.
After all of that I’m left wondering, have you got the h-Factor?

The Internet of things, but where do they go?

June 15th, 2009

The Chumby, an interactive mediaplayer that streams content from the Internet into chumby widgets. They’re not offically shipped to my home location so I picked one up from ebay and I must admit it got here quick flash (excuse the pun Chumby uses FlashLite for the widgets).
Now you can read the hype over and over, and I did and starting to believe it, until I got my hands one.
Now don’t get me wrong, it looks great, and you can connect it to accounts on flickr, twitter, facebook, picasa, urban quotes of the day and you can stream internet radio and I thought all these features would be great ….. but the first problem I found is that it is really a glorified alarm clock, and with the fact that there is some distance between my wifi router and the bedroom the Chumby just wouldn’t connect to the network and when the Chumby cannot connect to the network its just unusable ….. even as an alarm clock.
I moved things around, got a signal in the bedroom and after a week I realised the Chumby was getting no eye time …… I go to sleep in the bedroom, read books/magazines if I get the chance but sitting beside my bed waiting for the Chumby channels to change just isn’t compelling enough, so I decided to move it to the living area.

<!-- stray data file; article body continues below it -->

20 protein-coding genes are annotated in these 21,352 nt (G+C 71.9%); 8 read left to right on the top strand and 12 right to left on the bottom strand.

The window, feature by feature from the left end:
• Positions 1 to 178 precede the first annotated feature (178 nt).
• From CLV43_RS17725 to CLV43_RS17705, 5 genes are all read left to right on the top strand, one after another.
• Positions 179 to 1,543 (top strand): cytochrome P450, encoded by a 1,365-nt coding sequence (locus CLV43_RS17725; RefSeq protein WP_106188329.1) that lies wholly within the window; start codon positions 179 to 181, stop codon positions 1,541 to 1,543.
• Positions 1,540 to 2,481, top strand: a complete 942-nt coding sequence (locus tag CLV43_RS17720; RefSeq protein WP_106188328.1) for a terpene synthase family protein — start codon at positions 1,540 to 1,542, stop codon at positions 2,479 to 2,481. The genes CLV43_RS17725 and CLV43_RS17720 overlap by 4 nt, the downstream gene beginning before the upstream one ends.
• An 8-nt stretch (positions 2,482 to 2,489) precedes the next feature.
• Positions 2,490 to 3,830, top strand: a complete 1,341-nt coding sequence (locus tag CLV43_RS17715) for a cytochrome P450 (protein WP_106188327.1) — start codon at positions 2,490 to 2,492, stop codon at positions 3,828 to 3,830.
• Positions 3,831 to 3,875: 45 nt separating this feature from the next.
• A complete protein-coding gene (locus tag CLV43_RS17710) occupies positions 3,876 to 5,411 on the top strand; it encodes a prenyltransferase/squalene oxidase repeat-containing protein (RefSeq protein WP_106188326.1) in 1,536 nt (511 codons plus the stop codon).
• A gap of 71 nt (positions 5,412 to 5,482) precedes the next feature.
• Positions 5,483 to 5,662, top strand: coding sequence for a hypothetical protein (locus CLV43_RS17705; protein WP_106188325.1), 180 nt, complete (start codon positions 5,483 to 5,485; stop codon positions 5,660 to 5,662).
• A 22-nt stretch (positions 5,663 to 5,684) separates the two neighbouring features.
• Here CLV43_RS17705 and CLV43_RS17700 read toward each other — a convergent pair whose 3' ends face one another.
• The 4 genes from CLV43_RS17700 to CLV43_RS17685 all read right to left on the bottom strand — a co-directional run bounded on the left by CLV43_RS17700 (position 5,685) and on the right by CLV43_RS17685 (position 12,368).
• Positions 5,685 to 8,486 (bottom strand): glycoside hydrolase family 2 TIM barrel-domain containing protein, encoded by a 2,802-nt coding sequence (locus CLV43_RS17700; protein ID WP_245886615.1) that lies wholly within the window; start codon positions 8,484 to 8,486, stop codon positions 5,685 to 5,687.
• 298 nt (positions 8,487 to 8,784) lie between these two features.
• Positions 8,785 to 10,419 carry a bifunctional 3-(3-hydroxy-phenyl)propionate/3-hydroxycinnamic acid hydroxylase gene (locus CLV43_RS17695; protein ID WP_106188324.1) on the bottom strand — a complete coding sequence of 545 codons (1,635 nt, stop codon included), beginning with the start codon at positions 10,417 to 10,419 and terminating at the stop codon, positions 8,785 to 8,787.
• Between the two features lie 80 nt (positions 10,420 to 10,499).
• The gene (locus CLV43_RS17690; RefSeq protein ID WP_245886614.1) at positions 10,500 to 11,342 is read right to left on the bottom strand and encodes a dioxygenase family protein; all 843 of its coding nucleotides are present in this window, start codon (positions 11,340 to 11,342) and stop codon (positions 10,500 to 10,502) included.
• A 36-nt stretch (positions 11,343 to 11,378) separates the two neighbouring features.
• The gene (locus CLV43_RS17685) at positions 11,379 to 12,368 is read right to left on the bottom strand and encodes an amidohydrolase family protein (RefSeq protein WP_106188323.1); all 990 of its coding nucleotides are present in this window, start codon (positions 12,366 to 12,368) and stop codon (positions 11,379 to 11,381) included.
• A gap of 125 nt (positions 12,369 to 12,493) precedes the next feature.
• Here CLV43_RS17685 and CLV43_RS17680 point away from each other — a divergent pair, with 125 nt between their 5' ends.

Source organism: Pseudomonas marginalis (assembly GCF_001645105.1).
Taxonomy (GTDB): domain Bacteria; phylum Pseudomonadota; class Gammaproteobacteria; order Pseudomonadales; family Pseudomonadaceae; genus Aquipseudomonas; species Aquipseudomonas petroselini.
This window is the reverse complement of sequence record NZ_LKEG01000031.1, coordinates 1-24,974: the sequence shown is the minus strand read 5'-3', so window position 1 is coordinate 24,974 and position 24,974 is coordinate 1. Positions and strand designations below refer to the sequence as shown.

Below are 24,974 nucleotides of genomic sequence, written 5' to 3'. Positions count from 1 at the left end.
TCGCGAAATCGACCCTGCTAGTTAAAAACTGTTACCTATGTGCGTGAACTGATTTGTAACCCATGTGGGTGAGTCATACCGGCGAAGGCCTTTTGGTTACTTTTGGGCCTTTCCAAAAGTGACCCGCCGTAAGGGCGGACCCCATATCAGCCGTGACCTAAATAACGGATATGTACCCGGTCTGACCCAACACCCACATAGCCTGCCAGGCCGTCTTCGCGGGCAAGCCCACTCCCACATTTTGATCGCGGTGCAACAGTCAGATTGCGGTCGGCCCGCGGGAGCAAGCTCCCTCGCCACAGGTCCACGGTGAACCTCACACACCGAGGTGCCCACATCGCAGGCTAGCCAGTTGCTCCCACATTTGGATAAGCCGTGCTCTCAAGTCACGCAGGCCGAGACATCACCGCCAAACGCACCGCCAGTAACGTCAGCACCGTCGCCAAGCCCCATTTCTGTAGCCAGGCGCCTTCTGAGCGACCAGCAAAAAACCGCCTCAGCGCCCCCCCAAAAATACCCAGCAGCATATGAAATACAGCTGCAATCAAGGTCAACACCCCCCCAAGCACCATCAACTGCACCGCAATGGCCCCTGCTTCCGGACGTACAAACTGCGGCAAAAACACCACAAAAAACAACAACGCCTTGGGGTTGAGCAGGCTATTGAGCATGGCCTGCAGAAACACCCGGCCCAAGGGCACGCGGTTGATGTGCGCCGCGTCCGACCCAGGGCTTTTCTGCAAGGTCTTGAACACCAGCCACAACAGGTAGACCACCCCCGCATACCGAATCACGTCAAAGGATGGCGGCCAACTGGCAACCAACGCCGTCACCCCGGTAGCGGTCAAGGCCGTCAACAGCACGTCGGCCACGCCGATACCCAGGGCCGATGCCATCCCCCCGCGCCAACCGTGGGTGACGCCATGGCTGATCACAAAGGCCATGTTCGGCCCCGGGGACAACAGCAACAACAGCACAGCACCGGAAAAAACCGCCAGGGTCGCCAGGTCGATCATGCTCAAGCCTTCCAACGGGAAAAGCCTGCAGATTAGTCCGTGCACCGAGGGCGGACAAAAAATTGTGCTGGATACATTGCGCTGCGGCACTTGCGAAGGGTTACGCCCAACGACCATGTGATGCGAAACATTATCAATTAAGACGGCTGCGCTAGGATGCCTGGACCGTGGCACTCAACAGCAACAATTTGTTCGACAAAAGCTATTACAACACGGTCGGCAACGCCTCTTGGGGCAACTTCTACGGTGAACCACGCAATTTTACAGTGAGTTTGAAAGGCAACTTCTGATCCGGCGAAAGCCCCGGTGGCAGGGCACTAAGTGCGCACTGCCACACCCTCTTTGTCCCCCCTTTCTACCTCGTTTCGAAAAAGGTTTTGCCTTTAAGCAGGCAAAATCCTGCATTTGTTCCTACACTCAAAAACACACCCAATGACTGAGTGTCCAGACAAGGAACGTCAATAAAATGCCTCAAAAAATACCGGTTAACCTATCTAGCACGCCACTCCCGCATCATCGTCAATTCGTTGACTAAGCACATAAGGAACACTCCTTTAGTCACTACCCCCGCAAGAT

First to the living room …. after 1 week nope, no good the TV already takes all the attention.
Second to the hall beside the phone … after 2 weeks nope, very passing glances but no eyeball time
In a corner in the Kitchen …. after 2 days nope too far away to read anything on the screen, to see what’s worth reading
On top of the microwave in the Kitchen ….. perfect it’s lasted 2 months and gets more passing glances morning, evening and late at night.
Photo Credit miguelpdl on Flickr
And for me the best widgets on Chumby, are the FaceBook photo feature, which displays friends pictures once they push them out and the Yo Mama is So Fat jokes widget.

There are no communication research topics in J, Y or Z

June 6th, 2009

At the start of each year (usually the January issue) I have a little look at the full subject index page for the previous years articles in the IEEE Communcations magazine, just in case I missed an article I was interested in, and something pops out at me. In carrying out this task recently I noticed for 2008 there were no communication research topics under the alphabet heading of J, Y or Z. So I’ve checked the 2007 index and the same again, no topics under J, Y or Z.
Shouldn’t there be a paper on “Jitterless yobibyte service bus for a ZSL” or “Zoning of jumbo frame networks: Yobibyting more than you can chew”. Hey I might trademark that last one!
Photo Credit: http://www.flickr.com/photos/otolithe/ on Flickr

Website designed by Bartosz Brzezinski courtesy of oswd.org
Creative Commons License
This work is licensed under a Creative Commons Attribution 3.0 Unported License